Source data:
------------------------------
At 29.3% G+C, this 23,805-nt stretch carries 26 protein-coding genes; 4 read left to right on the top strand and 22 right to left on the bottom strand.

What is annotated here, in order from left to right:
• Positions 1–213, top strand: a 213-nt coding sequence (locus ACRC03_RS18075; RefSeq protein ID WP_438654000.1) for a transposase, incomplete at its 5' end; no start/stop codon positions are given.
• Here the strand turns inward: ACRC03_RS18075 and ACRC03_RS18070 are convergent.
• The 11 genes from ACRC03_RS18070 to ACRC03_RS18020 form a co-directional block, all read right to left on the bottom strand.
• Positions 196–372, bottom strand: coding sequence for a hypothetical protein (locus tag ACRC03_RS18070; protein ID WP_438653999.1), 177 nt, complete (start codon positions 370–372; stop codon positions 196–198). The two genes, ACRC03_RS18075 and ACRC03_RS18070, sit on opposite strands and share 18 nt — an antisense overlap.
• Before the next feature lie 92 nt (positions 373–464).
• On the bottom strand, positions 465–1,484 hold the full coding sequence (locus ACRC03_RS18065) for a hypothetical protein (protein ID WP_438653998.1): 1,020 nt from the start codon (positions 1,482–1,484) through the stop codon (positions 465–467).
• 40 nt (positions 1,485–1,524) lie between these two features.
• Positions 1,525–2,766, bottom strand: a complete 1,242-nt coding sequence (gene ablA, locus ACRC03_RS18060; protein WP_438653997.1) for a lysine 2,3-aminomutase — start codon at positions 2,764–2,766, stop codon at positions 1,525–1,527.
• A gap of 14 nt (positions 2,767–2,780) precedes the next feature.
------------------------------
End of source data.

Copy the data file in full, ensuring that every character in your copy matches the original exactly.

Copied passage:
At 29.3% G+C, this 23,805-nt stretch carries 26 protein-coding genes; 4 read left to right on the top strand and 22 right to left on the bottom strand.

What is annotated here, in order from left to right:
• Positions 1–213, top strand: a 213-nt coding sequence (locus ACRC03_RS18075; RefSeq protein ID WP_438654000.1) for a transposase, incomplete at its 5' end; no start/stop codon positions are given.
• Here the strand turns inward: ACRC03_RS18075 and ACRC03_RS18070 are convergent.
• The 11 genes from ACRC03_RS18070 to ACRC03_RS18020 form a co-directional block, all read right to left on the bottom strand.
• Positions 196–372, bottom strand: coding sequence for a hypothetical protein (locus tag ACRC03_RS18070; protein ID WP_438653999.1), 177 nt, complete (start codon positions 370–372; stop codon positions 196–198). The two genes, ACRC03_RS18075 and ACRC03_RS18070, sit on opposite strands and share 18 nt — an antisense overlap.
• Before the next feature lie 92 nt (positions 373–464).
• On the bottom strand, positions 465–1,484 hold the full coding sequence (locus ACRC03_RS18065) for a hypothetical protein (protein ID WP_438653998.1): 1,020 nt from the start codon (positions 1,482–1,484) through the stop codon (positions 465–467).
• 40 nt (positions 1,485–1,524) lie between these two features.
• Positions 1,525–2,766, bottom strand: a complete 1,242-nt coding sequence (gene ablA, locus ACRC03_RS18060; protein WP_438653997.1) for a lysine 2,3-aminomutase — start codon at positions 2,764–2,766, stop codon at positions 1,525–1,527.
• A gap of 14 nt (positions 2,767–2,780) precedes the next feature.